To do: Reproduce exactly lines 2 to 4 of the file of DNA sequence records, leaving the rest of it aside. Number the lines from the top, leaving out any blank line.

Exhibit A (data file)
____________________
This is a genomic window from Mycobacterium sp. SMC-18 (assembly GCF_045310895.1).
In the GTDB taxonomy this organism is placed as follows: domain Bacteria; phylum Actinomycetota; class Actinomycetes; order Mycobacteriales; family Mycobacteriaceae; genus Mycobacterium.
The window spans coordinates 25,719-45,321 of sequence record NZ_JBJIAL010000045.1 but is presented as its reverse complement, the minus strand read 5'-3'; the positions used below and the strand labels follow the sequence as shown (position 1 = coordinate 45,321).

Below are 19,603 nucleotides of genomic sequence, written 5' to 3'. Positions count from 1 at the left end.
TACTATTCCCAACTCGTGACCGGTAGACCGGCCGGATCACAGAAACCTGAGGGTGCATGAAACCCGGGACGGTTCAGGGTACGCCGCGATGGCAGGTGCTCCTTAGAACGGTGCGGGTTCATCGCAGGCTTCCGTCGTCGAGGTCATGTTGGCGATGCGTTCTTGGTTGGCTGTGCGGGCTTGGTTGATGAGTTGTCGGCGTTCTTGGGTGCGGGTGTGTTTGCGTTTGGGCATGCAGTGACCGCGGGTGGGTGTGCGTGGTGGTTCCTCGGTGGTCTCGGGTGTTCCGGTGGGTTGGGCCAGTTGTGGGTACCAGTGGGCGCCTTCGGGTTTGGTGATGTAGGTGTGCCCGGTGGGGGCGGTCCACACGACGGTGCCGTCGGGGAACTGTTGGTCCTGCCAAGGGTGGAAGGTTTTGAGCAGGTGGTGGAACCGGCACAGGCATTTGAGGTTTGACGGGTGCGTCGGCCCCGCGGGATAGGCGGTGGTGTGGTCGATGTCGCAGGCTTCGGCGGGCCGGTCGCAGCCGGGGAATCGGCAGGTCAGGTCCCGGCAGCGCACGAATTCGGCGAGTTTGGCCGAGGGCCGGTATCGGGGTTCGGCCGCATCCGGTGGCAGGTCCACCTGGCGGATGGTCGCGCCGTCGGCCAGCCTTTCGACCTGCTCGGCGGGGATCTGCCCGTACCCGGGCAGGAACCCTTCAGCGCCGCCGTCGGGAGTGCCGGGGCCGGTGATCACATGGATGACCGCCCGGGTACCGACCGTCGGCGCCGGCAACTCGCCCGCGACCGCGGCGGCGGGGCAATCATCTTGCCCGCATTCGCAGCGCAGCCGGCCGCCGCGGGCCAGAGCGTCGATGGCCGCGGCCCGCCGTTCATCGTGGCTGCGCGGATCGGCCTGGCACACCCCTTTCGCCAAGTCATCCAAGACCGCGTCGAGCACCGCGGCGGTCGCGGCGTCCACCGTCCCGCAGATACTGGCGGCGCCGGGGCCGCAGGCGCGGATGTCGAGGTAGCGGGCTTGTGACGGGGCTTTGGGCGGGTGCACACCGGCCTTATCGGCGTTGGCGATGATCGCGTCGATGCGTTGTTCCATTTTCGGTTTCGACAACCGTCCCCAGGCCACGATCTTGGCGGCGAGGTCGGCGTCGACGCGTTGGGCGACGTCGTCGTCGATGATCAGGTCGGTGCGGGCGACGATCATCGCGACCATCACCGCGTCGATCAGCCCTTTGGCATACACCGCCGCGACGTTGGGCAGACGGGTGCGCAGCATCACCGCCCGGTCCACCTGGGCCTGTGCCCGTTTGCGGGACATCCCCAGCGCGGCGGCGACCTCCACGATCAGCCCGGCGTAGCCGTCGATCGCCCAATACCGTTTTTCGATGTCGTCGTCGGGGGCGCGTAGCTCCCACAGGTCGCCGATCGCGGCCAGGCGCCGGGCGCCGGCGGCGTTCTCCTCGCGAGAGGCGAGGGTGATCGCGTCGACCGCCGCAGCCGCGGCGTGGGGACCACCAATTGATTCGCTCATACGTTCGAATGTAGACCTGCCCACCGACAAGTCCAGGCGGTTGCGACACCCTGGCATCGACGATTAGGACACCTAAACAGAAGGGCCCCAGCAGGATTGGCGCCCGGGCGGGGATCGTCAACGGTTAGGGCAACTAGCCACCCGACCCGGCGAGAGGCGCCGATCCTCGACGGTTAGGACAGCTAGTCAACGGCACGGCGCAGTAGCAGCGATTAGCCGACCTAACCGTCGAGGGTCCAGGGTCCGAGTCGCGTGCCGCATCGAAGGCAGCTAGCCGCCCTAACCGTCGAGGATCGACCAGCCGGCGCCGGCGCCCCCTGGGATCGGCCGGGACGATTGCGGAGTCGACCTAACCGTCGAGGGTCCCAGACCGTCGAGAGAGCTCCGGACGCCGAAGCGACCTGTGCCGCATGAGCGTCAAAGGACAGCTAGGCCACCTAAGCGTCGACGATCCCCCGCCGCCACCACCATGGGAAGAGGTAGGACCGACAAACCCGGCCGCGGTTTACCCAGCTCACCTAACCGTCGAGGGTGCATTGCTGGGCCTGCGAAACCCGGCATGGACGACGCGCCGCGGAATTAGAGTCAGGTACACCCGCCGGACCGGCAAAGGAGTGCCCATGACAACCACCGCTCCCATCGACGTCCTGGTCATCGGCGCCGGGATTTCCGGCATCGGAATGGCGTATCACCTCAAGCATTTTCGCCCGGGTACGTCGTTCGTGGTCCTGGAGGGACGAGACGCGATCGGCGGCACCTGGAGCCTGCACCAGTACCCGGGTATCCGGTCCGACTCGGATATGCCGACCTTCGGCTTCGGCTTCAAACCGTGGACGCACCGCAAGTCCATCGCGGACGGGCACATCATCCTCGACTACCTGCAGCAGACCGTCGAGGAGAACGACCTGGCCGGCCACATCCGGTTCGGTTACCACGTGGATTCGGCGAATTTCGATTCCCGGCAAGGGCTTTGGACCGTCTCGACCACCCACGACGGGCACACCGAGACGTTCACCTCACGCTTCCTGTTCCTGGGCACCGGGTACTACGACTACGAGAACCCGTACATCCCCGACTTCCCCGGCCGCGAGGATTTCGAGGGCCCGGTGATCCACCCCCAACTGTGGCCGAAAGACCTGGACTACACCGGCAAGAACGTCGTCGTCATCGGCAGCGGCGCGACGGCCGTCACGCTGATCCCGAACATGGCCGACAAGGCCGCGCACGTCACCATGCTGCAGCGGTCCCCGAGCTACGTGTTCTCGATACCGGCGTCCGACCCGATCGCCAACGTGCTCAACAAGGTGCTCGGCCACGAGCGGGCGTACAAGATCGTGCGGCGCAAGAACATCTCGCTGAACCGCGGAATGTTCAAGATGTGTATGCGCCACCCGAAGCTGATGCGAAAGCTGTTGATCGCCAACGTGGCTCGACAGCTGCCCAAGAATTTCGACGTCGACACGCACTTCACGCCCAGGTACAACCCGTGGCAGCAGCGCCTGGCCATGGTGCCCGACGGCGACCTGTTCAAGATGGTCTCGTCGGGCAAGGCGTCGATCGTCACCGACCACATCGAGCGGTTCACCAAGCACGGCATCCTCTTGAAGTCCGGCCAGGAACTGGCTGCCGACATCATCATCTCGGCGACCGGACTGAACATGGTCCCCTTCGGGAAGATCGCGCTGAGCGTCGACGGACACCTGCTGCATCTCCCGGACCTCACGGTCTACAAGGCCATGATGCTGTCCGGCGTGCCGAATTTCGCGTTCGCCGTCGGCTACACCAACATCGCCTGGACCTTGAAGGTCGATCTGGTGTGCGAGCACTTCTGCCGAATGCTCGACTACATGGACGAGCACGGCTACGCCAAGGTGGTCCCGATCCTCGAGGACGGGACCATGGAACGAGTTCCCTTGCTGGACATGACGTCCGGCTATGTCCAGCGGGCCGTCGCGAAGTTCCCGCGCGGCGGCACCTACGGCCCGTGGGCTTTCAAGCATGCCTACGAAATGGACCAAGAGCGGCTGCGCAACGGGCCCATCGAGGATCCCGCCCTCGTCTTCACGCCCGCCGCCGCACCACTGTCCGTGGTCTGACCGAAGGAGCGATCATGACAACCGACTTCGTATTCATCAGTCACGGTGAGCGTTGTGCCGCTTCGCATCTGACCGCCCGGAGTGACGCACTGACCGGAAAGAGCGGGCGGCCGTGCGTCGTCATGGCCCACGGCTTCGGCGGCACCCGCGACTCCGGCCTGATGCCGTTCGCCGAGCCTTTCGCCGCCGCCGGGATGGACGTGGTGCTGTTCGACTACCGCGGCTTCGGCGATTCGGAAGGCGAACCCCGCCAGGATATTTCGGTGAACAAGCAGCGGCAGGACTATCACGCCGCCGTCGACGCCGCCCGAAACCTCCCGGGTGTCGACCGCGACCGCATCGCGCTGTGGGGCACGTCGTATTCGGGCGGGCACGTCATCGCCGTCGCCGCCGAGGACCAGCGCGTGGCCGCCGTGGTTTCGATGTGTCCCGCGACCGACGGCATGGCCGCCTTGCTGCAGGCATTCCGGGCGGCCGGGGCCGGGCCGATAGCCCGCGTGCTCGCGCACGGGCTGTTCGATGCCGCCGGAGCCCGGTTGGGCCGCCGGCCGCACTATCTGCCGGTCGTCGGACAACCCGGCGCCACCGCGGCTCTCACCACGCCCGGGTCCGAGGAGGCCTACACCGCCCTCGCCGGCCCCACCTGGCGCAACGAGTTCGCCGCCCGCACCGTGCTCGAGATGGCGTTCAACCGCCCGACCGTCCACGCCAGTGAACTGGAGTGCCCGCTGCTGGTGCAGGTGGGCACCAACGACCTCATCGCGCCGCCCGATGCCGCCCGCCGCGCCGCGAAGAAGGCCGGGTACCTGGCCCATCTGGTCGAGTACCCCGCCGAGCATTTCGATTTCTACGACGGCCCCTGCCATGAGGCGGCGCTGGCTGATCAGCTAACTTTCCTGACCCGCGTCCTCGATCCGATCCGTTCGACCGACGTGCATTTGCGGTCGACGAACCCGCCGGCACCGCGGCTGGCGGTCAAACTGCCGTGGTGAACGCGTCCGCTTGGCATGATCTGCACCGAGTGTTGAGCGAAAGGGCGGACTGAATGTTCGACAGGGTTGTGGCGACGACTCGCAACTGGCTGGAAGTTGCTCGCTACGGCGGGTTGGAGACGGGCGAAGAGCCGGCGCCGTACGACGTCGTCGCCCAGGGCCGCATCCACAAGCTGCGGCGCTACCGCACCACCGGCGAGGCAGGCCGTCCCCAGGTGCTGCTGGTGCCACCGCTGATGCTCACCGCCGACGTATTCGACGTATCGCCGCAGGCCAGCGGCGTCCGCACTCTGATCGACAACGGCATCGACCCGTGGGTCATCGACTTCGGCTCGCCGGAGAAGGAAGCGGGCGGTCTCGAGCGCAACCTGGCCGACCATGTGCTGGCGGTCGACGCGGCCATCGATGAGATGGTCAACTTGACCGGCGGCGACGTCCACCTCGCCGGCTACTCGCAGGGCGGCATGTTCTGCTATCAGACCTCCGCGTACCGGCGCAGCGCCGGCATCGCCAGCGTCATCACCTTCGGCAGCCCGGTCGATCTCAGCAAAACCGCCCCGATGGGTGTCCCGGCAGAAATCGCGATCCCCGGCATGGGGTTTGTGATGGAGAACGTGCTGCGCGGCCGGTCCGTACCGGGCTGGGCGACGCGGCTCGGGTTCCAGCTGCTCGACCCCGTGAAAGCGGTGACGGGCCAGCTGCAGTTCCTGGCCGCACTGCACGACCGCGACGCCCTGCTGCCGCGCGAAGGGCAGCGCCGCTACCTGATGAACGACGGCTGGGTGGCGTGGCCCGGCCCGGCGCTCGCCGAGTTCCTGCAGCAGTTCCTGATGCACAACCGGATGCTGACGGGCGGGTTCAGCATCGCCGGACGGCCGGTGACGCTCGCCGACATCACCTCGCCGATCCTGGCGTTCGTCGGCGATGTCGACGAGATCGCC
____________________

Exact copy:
In the GTDB taxonomy this organism is placed as follows: domain Bacteria; phylum Actinomycetota; class Actinomycetes; order Mycobacteriales; family Mycobacteriaceae; genus Mycobacterium.
The window spans coordinates 25,719-45,321 of sequence record NZ_JBJIAL010000045.1 but is presented as its reverse complement, the minus strand read 5'-3'; the positions used below and the strand labels follow the sequence as shown (position 1 = coordinate 45,321).

Below are 19,603 nucleotides of genomic sequence, written 5' to 3'. Positions count from 1 at the left end.